Acts 17: 10 – 15 In Berea
As soon as it was night, the believers sent Paul and Silas away to Berea. On arriving there, they went to the Jewish synagogue. Now the Berean Jews were of more noble character than those in Thessalonica, for they received the message with great eagerness and examined the Scriptures every day to see if what Paul said was true. As a result, many of them believed, as did also a number of prominent Greek women and many Greek men.
But when the Jews in Thessalonica learned that Paul was preaching the word of God at Berea, some of them went there too, agitating the crowds and stirring them up. The believers immediately sent Paul to the coast, but Silas and Timothy stayed at Berea. Those who escorted Paul brought him to Athens and then left with instructions for Silas and Timothy to join him as soon as possible.
* * *
Was it only the gospel provoking opposition or did Paul contribute? The Berean believers sent Paul away out of trouble, but kept Silas and Timothy.
Paul was an abrasive character; earlier in Acts 15: 39, we read that he quarrelled with Barnabas to the extent that they parted company.
Look back at Acts 16: 37. “But Paul said to the officers: ‘they beat us publicly without a trial, even though we are Roman citizens, and threw us into prison. And now do they want to get rid of us quietly? No! Let them come themselves and escort us out.’”
Paul was fully justified in terms of demanding reparation for his ill-treatment. He and Silas were Roman citizens and as such were protected against arbitrary detention and punishment. The magistrates had broken Roman law by beating and imprisoning them.
But to demand the magistrates came in person and escorted Paul and Silas was a humiliation for them. It would have made them angry. It would have made them enemies. What about “A gentle answer turns away wrath, but a harsh word stirs up anger” (Proverbs 15: 1)?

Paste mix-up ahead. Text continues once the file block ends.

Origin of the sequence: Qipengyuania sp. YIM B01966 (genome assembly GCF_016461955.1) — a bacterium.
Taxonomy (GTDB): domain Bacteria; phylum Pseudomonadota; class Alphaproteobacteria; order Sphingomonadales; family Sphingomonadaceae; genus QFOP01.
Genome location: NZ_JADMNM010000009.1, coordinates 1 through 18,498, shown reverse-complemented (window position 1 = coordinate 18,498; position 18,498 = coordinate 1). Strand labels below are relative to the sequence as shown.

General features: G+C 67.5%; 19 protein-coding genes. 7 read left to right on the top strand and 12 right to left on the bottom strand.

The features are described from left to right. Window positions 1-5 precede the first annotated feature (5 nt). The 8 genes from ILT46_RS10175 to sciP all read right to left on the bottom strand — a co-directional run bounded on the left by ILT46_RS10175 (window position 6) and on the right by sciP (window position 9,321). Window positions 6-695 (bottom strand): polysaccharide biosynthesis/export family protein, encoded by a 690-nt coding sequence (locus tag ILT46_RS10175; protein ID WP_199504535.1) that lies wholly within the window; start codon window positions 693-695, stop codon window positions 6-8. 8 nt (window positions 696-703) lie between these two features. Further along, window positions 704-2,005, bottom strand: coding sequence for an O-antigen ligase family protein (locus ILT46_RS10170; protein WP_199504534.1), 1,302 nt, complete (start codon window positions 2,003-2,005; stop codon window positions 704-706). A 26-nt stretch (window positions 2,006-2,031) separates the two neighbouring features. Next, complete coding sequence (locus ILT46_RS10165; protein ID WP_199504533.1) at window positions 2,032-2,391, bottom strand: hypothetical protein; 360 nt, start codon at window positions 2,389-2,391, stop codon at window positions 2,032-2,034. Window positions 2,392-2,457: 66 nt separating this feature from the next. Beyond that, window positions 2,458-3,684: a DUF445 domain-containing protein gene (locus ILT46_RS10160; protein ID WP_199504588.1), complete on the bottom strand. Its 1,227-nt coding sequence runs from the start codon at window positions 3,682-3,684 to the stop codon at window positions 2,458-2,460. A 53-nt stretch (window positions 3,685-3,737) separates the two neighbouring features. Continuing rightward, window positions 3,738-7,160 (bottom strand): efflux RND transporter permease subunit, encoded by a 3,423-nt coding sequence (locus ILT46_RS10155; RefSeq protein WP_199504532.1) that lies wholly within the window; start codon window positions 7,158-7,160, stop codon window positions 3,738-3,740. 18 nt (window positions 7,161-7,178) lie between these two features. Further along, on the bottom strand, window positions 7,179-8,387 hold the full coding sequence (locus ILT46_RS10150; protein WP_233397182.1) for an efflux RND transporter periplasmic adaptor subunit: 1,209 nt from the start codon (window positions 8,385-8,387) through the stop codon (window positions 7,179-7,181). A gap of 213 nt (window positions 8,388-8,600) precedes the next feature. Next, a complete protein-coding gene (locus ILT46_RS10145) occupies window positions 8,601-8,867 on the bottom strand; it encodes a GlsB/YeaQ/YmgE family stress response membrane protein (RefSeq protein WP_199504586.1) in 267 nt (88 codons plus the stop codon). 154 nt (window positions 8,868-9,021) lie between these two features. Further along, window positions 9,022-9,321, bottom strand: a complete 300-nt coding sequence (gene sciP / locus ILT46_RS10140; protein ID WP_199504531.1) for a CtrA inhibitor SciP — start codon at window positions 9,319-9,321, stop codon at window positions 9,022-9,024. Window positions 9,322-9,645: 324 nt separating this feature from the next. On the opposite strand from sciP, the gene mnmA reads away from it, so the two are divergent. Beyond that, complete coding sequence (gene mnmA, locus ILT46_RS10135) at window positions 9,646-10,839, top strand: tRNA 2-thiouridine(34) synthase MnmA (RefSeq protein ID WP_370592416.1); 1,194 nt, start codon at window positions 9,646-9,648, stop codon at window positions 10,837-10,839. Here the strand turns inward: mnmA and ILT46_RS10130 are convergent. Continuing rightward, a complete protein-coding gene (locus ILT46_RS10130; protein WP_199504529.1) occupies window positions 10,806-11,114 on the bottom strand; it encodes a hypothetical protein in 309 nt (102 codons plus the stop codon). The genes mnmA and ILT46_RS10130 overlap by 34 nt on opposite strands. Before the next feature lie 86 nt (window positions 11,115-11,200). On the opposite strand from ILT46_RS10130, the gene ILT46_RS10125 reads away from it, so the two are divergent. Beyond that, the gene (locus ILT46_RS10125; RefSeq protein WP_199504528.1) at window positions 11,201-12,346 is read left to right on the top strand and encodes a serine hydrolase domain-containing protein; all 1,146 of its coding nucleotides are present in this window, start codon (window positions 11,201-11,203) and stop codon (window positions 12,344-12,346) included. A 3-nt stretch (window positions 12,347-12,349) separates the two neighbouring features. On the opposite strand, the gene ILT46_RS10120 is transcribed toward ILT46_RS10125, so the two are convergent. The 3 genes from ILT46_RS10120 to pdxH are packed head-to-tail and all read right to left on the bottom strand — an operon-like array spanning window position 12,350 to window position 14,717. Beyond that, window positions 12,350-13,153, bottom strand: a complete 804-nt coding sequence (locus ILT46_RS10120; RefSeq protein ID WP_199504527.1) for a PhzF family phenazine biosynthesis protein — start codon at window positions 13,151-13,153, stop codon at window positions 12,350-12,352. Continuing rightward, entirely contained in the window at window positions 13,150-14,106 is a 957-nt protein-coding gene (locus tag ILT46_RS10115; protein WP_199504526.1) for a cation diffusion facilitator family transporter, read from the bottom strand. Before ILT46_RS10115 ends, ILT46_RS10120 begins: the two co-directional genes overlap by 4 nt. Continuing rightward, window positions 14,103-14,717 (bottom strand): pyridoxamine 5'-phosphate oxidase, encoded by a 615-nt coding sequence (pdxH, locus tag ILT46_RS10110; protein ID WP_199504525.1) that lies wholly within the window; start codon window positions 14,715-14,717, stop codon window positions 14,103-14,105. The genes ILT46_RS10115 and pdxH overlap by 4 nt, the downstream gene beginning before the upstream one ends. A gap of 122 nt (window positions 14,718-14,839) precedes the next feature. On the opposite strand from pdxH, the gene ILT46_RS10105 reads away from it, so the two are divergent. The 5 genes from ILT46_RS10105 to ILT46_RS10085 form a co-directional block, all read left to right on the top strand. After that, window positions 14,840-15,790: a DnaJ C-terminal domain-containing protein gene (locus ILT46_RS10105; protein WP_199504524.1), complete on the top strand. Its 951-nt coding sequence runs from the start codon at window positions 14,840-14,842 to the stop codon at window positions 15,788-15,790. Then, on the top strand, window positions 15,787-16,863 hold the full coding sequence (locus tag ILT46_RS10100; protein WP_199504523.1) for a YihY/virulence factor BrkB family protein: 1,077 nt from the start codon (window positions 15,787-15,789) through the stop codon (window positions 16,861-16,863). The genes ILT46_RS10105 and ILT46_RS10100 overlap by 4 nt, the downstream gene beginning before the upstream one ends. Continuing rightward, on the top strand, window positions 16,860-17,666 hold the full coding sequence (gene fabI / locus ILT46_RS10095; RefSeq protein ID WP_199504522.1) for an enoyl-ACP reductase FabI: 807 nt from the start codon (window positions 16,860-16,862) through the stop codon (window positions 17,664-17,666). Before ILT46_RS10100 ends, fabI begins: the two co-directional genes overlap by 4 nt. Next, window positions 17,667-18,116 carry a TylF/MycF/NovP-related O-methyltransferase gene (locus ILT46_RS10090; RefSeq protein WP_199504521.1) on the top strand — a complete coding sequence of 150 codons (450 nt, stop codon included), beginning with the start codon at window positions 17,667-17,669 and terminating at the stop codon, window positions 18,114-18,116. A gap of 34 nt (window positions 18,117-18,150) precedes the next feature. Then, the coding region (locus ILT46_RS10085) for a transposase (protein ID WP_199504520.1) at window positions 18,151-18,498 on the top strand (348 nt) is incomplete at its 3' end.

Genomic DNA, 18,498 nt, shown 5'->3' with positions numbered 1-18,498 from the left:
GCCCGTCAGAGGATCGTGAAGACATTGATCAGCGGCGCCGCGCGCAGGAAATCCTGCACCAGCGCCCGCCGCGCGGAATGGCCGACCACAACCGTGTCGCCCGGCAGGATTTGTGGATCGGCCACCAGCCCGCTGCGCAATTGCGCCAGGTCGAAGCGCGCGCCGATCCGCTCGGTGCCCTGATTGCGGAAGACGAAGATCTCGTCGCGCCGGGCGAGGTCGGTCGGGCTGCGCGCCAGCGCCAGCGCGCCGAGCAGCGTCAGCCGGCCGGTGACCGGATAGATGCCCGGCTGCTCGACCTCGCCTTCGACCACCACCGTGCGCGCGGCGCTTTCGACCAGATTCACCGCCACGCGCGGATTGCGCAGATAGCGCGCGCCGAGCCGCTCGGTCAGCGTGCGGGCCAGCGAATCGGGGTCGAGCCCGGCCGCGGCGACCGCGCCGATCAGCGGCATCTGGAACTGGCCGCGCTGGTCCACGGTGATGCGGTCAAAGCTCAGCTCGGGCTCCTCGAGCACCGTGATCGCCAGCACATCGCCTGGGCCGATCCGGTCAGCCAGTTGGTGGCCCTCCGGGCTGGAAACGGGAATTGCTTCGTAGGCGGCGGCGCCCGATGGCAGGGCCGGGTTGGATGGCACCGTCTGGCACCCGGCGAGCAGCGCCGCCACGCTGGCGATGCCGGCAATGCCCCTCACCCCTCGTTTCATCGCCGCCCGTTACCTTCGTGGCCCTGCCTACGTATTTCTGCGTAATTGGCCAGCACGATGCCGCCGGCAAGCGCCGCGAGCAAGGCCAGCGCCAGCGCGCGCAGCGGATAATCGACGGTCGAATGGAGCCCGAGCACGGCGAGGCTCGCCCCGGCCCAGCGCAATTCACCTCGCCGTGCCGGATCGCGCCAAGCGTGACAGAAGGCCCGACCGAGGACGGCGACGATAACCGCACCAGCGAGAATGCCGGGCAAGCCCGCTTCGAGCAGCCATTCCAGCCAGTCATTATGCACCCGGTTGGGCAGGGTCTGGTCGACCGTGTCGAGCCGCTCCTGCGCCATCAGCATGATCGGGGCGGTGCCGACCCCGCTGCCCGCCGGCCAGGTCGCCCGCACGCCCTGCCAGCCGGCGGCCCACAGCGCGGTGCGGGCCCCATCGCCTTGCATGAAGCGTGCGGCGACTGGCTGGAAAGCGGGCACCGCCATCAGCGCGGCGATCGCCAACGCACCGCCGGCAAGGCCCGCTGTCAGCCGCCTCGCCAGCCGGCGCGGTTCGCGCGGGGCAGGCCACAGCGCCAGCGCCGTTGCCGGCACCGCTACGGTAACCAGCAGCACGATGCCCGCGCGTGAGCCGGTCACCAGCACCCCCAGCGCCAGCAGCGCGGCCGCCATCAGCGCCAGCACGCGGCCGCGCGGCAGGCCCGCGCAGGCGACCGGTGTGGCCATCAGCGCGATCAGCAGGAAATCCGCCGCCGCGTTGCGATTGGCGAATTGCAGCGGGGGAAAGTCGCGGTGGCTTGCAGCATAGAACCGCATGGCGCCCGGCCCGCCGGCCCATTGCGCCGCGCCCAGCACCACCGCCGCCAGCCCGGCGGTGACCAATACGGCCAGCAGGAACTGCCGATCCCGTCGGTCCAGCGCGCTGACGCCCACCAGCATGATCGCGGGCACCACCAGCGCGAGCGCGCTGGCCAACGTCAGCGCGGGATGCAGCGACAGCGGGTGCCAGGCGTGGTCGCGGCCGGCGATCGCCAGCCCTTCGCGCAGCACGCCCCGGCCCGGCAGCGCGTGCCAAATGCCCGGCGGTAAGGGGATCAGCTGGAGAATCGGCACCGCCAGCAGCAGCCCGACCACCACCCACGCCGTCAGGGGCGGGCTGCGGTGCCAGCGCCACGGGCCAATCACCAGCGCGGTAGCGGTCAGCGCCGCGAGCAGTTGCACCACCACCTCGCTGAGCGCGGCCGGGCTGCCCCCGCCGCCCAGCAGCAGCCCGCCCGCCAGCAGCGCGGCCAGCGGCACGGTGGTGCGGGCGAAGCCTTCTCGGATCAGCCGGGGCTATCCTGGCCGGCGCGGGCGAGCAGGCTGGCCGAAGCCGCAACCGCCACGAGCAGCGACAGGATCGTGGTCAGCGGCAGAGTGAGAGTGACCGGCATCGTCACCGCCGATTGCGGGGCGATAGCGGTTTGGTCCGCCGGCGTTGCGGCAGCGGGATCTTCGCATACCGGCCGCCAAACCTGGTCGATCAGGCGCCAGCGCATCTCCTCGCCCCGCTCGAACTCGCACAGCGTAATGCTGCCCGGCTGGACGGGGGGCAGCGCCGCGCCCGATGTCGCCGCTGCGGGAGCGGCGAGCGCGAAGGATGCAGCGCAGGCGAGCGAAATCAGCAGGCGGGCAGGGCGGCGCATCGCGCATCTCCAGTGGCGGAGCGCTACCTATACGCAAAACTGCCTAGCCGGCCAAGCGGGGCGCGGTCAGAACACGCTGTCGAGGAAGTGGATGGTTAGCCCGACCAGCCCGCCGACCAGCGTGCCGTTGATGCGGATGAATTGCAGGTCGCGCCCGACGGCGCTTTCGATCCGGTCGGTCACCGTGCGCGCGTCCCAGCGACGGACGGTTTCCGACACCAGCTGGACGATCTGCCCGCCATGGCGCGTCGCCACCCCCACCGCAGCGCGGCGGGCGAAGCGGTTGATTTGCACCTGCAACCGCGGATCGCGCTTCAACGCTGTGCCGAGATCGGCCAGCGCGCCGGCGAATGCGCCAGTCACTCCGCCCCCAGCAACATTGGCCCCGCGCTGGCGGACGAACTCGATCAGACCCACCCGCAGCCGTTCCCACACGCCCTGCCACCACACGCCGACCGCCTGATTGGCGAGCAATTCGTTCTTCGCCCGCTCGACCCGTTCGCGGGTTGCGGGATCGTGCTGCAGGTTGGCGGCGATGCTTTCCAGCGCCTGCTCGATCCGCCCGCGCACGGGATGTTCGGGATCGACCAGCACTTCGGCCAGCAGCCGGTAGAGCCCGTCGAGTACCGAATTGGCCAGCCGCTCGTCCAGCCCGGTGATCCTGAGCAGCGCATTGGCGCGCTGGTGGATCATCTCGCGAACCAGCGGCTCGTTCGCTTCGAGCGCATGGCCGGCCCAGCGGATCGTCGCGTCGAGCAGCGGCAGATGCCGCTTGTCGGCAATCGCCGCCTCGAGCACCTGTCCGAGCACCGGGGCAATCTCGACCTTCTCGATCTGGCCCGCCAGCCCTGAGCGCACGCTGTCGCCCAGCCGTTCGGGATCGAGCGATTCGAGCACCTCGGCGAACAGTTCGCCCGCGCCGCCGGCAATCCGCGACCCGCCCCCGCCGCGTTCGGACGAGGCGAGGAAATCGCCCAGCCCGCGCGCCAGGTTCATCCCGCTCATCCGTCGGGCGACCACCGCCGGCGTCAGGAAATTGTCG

The towns in Macedonia were in contact with each other, as we see in Acts 17:13 “But when the Jews in Thessalonica learned that Paul was preaching the word of God at Berea, some of them went there too, agitating the crowds and stirring them up.” I wonder whether the magistrates in Philippi also played a part in this?
There is no doubt that Paul was a dynamic man, with great personal courage, a deep knowledge of the Scriptures and a fierce intellect. Maybe the abrasive nature of his personality was an unavoidable consequence of its strengths? Maybe it was one of the reasons God picked him for the task of spreading the gospel?
I suggest, though, that it’s worth thinking about. Paul’s epistles are the earliest written records we have of the Christian faith. They pre-date the gospels, and a great deal of church doctrine is based on them. To what extent should we consider Paul’s character when we seek to understand the epistles that he wrote?
Maybe the answer to that is that we shouldn’t consider it at all. Maybe I should simply work to show as much zeal as I can for spreading the good news of Jesus. For there is no doubt at all that Paul was exemplary in his zeal.
I’m sorry that I am so slow to spread the good news of Jesus. Please stir up the Holy Spirit in me. Please increase my love for you and for those around me.
In Jesus’ name, Amen